News Facebook Twitter Pinterest LinkedIn ReddIt Email As Amazon burns, Vatican prepares for summit on region’s faith and sustainabilit … August 30, 2019 Catholicism Buddhist official tells police alleged abuse victim was exploring her sexuality Facebook Twitter Pinterest LinkedIn ReddIt Email,About the authorView All Posts Share This! By: Adelle M. Banks AMBankstw News • Photos of the Week Cancel replyYou must be logged in to post a comment.,Hispanic evangelical group offers to house migrant children in churches Share This! By: Adelle M. Banks AMBankstw By: Adelle M. Banks AMBankstw Share This! Facebook Twitter Pinterest LinkedIn ReddIt Email,Norman Geisler in 2013. Courtesy photo(RNS) — Theologian and Christian apologist Norman Geisler, the author of dozens of books and the co-founder of two seminaries, has died. He was 86.His family announced his death on Monday (July 1) on his website.“It is with great sadness that we share this news that Norm Geisler passed away peacefully this morning,” reads the brief statement. “He has left behind an amazing legacy that will continue to have a ripple effect for many years to come.”In April, Southern Evangelical Seminary near Charlotte, North Carolina, announced Geisler was retiring from his teaching duties “due to health reasons.” Geisler co-founded that seminary in 1992.SES President Richard Land said Geisler influenced him as a seminary student in the early 1970s.“Dr. Geisler has been the ‘go to’ authority for more than two generations of evangelical seminary students who were looking for a bold, erudite, and uncompromisingly faithful defense of the inerrant, infallible Word of God and the historical doctrines of the Christian faith,” Land wrote in a tribute at The Christian Post. “His ministry was invaluable, and his influence incalculable.”Norman Geisler in 2004. Courtesy photoA philosopher and longtime defender of conservative Christian beliefs, Geisler founded the International Society of Christian Apologetics in 2006. Two years later, he co-founded Veritas Evangelical Seminary, a school in Santa Ana, California, now known as Veritas International University, according to the school’s history.The author of a four-volume set of books on systematic theology, Geisler spoke regularly at SES’ National Conference on Christian Apologetics. In the 1970s and 1980s, he was a prominent nationwide debater on topics ranging from abortion to creationism to the existence of God.In 1984, he appeared in a debate with Rabbi Harold Kushner over the question in the title of Kushner’s book, “Why Do Bad Things Happen to Good People?”William C. Roach, president of the International Society of Christian Apologetics, recalled Geisler’s contributions to Christian theology in a blog post on Monday.“In an era of church history when theology is in chaos, and the church is being shaken at its very core, and reality seems to be tossed to-and-fro with every wave of the sea,” Roach wrote, “we are grateful for the example of Dr. Geisler who stood as a beacon of truth shining forth in the midst of a dark world.”Roach added that Geisler was “much more than a scholar”; he was also a man who practiced what he preached. Roach, an adjunct professor at several institutions, including Southeastern Baptist Theological Seminary, recalled that the theologian would lend his car and a room of his home to people in need and “sing goofy Johnny Cash songs with his grandchildren.”A tweet from Defending Inerrancy, an initiative of scholars who believe the Bible is without error, described Geisler as the “greatest champion of full biblical inerrancy” in the last quarter of the 20th century and the first quarter of the 21st.Fellow Christian apologist Ravi Zacharias mourned the death of Geisler. Zacharias said that Geisler had been his professor in the 1970s and remained a mentor in the following years.“I owe more to him than anyone else for teaching me how to do apologetics for the Christian worldview,” Zacharias said in a tweet. “His death is a loss beyond words.” Facebook Twitter Pinterest LinkedIn ReddIt Email Tagsbiblical inerrancy homepage featured Norman Geisler obituary Ravi Zacharias Richard Land Southern Evangelical Seminary theologian,You may also like Instagram apostasy stirs controversy over Christian ‘influencers’ August 30, 2019 Adelle M. Banks Adelle M. Banks, production editor and a national reporter, joined RNS in 1995. An award-winning journalist, she previously was the religion reporter at the Orlando Sentinel and a reporter at The Providence Journal and newspapers in the upstate New York communities of Syracuse and Binghamton.,Add Comment Click here to post a comment Adelle M. Banks AMBankstw Share This! Photos of the Week August 30, 2019 Share This! Facebook Twitter Pinterest LinkedIn ReddIt Email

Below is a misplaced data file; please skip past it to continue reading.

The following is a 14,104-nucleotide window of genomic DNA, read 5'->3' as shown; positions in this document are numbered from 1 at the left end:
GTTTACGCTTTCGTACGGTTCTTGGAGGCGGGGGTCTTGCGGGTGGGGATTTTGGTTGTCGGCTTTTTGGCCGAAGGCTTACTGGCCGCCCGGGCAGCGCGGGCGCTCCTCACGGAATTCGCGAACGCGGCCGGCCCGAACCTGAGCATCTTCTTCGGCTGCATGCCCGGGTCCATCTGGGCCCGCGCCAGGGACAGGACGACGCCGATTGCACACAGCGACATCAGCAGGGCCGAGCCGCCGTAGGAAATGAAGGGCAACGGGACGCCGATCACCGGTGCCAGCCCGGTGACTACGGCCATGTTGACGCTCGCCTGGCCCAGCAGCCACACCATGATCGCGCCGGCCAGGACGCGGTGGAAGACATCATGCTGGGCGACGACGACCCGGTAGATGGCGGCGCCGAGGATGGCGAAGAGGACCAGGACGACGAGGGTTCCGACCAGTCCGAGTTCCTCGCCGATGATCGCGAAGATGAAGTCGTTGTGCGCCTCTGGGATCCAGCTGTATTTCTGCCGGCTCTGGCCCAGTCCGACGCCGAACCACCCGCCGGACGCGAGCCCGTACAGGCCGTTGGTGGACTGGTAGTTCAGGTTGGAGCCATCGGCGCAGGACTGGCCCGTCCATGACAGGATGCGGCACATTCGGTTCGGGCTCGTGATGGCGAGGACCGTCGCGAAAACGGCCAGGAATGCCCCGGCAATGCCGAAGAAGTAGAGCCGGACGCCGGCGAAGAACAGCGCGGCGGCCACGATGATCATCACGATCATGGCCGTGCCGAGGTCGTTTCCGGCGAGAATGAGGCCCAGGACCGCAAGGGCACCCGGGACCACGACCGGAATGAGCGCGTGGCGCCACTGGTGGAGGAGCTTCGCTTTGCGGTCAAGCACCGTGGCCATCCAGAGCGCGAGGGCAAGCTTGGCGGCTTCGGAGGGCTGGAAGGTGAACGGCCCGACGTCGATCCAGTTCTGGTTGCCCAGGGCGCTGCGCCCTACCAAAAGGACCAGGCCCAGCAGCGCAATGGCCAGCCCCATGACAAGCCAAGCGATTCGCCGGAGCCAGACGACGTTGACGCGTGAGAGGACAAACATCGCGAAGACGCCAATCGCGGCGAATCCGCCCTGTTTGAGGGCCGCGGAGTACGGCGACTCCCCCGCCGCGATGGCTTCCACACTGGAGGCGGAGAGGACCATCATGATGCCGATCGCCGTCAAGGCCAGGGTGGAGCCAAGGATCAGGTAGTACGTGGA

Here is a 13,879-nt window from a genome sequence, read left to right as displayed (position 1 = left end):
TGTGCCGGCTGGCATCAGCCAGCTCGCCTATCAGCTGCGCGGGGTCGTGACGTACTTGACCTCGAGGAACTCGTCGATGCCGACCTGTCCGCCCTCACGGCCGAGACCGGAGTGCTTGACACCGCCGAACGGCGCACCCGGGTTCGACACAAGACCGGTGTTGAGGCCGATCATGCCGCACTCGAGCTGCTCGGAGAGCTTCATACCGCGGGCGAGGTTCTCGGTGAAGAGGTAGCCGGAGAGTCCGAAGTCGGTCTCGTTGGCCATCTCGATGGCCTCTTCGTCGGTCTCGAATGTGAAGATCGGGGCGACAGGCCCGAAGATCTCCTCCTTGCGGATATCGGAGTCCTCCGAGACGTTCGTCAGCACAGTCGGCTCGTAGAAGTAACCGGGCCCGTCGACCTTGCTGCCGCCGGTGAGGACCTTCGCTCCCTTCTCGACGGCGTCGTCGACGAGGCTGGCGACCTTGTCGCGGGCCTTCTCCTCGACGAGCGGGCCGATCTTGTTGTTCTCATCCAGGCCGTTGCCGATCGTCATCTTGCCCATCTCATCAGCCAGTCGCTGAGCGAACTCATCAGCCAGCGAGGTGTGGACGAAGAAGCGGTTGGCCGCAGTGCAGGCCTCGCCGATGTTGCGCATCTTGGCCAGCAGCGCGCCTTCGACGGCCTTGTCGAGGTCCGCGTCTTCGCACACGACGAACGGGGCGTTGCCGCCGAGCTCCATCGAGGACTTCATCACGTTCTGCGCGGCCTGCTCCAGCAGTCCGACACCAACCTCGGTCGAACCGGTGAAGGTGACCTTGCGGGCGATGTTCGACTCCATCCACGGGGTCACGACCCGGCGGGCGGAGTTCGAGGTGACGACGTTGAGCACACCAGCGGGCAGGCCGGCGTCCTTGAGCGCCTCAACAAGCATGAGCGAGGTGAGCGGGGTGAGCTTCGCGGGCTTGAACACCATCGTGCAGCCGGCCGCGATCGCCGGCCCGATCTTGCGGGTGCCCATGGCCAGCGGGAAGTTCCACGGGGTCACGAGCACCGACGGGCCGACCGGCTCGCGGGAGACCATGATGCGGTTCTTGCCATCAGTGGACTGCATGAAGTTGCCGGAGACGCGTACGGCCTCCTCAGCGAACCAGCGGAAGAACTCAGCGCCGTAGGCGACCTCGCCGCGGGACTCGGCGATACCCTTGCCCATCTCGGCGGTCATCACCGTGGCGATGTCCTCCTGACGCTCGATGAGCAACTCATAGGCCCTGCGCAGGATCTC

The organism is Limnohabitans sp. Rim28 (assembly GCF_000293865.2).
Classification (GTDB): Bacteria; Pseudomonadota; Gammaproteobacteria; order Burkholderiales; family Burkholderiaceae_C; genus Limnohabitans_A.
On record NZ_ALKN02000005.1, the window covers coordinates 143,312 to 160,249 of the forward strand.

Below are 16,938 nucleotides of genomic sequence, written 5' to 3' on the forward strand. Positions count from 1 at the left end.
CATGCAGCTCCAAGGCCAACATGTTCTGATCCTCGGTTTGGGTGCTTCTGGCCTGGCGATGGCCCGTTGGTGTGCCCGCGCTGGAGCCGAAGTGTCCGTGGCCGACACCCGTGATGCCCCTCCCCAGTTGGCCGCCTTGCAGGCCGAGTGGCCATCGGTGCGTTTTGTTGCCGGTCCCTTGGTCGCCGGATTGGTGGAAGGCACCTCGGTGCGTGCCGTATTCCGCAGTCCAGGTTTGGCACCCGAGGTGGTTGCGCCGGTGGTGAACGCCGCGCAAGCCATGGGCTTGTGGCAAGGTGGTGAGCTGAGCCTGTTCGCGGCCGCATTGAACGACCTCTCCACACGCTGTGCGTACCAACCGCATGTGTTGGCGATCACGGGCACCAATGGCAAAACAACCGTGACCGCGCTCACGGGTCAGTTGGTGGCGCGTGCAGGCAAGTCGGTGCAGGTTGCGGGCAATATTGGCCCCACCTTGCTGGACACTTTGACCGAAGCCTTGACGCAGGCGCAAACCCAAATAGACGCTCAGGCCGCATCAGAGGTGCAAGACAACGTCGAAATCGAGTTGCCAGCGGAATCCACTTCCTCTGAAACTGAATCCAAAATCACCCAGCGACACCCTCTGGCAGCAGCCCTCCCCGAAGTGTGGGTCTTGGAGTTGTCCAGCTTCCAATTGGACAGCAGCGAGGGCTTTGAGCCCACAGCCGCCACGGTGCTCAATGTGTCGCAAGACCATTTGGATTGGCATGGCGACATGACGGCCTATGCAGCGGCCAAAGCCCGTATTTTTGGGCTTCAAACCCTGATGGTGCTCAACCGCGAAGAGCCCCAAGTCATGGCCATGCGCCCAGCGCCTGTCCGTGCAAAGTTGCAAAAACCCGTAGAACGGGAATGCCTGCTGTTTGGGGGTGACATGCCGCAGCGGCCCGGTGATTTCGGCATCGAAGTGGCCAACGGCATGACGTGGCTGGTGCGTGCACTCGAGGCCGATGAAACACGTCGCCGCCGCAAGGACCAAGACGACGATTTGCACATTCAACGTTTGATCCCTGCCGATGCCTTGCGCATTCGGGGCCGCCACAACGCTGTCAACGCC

Share The speed and ferocity of the wildfires raging through Northern California’s wine country have caught many residents off guard and left state officials scrambling to contain the flames.But for fire researchers, these devastating blazes are part of a much larger pattern unfolding across the Western United States. So far this year, fires in the U.S. have consumed more than 8.5 million acres — an area bigger than the state of Maryland.“We’re definitely pushing one of the largest fire years this decade,” said Jennifer Balch, a fire ecologist at the University of Colorado, Boulder.The cause is hot, dry conditions nationwide. Heat records have been broken this year in California, Oregon and Montana. Globally, 2017 is among the hottest years on record, thanks in part to human-induced climate change.Wildfires are natural phenomena, and linking any one fire to climate change is difficult if not impossible. Nevertheless, “there is a link between a warmer, drier climate and wildfires,” Balch said. For example, today’s fire season is three months longer than it was in the 1970s, she says. Annually, there are far more large fires nationwide than there used to be.“It doesn’t take a rocket scientist to figure out that forests burn when it’s warm and dry, and we’ve seen more of those years recently,” said John Abatzoglou of the University of Idaho.This year has been “pretty impressive,” he said. “I’m in Northern Idaho, and we had smoke coming from British Columbia and Oregon and California.”In the case of the wine country blazes in Napa and Sonoma, Abatzoglou said a sequence of events set up the wildfires. A wet spring caused the hills to grow thick with grasses and shrubs. That foliage then died and dried out over the hottest summer in California history.Then came unusually strong fall winds, which were not climate-related. The winds caused small fires to grow extremely quickly. “Everybody from firefighters down to homeowners has commented on just how incredibly fast the fires were moving,” said Max Moritz, a researcher at the University of California, Santa Barbara. “That’s really a wind-related phenomenon.”There are things that can be done to reduce the fire threat. Earlier this year, Interior Secretary Ryan Zinke issued a call for more aggressive actions to suppress fires. He encouraged land managers nationwide to clear potential fuel sources, such as dead trees, and expand the clearings along roads to create stronger firebreaks.But Balch and others say these actions are only part of the solution. As fires become more common — and humans build farther into natural landscapes prone to fire — more must be done to protect communities.California has been leading the way in developing regulations to protect against fires, Moritz said. The state fire agency, Cal Fire, has produced fire hazard maps. In high-risk zones, there are building requirements such as fire-resistant roofs and window screens that can block embers from floating into a home.But Moritz points out that the hazard maps exclude urban areas. There, local municipalities have their own building codes, which can be less stringent than Cal Fire’s.He said that more urban areas might need to incorporate fire planning into their communities. That could mean building homes differently or improving evacuation and shelter options for residents. “Almost annually, we’re seeing large, large numbers of homes being lost in big fire events,” Moritz said. “Maybe we need to update our perspective.”Balch said that while the big picture of drought and climate provides some answers about the situation in Napa, the details of individual fires matter. That’s why after the latest wildfires in California burn out, she and other researchers will begin to study exactly what happened.“There are lots of really important questions that we as a scientific community have to answer,” she said. “Particularly when homes are burned and people’s lives are threatened or lost.”